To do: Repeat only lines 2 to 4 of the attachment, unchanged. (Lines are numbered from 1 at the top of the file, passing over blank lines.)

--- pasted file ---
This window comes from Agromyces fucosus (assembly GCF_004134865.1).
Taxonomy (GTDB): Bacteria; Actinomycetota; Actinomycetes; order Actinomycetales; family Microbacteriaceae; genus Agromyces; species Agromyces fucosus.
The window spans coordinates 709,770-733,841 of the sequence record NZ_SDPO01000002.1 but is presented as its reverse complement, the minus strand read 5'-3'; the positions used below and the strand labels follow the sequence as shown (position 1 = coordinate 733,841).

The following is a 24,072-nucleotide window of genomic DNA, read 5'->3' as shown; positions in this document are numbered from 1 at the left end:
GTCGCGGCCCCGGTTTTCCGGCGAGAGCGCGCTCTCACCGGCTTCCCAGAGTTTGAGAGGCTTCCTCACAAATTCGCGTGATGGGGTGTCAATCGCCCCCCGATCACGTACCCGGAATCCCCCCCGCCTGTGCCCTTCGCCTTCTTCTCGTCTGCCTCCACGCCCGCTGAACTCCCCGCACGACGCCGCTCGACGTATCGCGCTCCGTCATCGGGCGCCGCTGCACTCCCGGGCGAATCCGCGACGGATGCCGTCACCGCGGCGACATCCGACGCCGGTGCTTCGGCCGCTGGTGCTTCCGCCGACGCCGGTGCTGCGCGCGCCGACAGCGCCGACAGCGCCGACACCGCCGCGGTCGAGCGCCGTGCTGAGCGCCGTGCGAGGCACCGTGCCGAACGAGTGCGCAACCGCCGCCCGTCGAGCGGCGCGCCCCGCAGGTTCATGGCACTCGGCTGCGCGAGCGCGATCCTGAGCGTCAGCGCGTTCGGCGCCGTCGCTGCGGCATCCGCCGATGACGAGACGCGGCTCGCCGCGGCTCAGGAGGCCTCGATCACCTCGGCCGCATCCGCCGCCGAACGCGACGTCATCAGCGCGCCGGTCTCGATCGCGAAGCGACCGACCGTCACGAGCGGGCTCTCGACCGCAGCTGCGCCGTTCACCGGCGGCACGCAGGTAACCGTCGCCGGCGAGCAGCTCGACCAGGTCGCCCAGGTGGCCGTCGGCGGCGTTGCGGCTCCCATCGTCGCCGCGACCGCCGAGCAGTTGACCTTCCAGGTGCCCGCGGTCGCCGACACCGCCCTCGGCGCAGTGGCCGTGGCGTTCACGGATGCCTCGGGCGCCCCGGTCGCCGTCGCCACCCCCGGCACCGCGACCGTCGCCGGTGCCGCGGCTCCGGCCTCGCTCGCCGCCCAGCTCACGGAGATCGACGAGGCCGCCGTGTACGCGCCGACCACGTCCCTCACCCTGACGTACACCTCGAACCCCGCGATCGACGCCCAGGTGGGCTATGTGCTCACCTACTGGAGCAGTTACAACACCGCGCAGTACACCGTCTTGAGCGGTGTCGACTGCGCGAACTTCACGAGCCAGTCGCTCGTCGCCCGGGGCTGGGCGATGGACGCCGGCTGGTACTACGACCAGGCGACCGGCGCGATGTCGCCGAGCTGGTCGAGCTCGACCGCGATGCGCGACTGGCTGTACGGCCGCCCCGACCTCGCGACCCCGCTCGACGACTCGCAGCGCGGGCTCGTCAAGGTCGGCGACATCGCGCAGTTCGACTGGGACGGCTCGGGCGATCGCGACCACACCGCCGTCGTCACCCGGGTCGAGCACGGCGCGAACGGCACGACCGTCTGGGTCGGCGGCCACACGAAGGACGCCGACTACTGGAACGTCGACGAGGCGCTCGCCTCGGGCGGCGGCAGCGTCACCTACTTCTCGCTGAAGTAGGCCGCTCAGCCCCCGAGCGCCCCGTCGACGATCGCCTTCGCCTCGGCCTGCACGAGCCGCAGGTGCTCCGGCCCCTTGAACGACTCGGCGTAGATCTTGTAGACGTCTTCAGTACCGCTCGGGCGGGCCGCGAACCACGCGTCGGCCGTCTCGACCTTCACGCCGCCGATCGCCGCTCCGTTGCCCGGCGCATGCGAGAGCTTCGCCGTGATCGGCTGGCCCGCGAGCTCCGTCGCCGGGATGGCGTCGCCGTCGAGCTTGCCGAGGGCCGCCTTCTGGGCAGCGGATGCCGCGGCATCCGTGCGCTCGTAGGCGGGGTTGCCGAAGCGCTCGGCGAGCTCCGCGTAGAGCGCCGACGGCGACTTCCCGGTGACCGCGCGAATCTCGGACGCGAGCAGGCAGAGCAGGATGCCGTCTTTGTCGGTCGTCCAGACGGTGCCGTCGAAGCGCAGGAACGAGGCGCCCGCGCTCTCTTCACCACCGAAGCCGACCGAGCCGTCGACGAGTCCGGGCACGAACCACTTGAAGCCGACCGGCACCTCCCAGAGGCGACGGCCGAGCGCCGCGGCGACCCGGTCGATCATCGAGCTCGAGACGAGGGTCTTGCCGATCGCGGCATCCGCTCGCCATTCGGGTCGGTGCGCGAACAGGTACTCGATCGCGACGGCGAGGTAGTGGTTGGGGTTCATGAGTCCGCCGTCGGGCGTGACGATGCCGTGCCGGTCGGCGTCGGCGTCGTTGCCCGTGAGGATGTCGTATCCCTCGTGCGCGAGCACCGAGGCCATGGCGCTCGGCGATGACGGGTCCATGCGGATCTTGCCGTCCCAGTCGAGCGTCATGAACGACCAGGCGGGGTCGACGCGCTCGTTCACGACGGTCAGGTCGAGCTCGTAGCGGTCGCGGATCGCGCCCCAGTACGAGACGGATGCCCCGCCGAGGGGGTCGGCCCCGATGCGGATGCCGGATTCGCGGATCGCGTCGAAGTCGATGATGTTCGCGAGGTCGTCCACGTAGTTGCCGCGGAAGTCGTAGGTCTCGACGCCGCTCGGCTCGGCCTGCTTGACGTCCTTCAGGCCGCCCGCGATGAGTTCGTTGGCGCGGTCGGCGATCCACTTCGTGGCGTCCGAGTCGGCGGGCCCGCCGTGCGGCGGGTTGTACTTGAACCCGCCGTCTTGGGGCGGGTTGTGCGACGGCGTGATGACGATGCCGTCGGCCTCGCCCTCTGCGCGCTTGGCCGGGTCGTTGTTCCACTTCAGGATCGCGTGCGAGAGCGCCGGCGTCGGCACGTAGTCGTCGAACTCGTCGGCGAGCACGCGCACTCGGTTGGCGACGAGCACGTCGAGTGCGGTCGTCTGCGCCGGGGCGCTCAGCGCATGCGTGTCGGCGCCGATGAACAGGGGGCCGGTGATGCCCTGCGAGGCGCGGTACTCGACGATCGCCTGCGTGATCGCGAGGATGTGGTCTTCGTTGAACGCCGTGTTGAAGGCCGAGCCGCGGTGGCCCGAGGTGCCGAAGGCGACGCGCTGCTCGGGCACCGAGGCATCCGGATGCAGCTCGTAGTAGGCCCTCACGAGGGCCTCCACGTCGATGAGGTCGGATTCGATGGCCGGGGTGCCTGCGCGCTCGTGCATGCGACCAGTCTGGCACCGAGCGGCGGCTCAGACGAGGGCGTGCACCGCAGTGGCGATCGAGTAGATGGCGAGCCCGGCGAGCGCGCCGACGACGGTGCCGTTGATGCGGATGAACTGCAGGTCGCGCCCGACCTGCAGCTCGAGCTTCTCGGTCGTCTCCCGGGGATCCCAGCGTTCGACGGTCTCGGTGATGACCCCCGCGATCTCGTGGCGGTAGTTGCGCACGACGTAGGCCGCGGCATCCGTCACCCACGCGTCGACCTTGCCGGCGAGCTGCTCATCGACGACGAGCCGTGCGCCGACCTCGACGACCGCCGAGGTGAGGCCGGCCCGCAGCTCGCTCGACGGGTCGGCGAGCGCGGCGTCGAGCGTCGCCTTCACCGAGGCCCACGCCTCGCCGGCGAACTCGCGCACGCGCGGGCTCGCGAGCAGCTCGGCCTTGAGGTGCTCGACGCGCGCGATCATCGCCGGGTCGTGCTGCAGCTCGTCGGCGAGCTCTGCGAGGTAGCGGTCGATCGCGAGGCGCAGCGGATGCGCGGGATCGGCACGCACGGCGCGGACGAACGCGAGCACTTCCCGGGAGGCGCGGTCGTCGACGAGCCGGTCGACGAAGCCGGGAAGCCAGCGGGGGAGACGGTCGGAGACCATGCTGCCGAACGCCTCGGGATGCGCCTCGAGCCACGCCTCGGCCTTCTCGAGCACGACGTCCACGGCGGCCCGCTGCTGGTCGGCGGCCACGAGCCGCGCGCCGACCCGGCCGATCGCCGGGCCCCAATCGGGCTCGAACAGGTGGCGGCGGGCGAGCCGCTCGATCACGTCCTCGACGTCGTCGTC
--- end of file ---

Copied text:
Taxonomy (GTDB): Bacteria; Actinomycetota; Actinomycetes; order Actinomycetales; family Microbacteriaceae; genus Agromyces; species Agromyces fucosus.
The window spans coordinates 709,770-733,841 of the sequence record NZ_SDPO01000002.1 but is presented as its reverse complement, the minus strand read 5'-3'; the positions used below and the strand labels follow the sequence as shown (position 1 = coordinate 733,841).

The following is a 24,072-nucleotide window of genomic DNA, read 5'->3' as shown; positions in this document are numbered from 1 at the left end: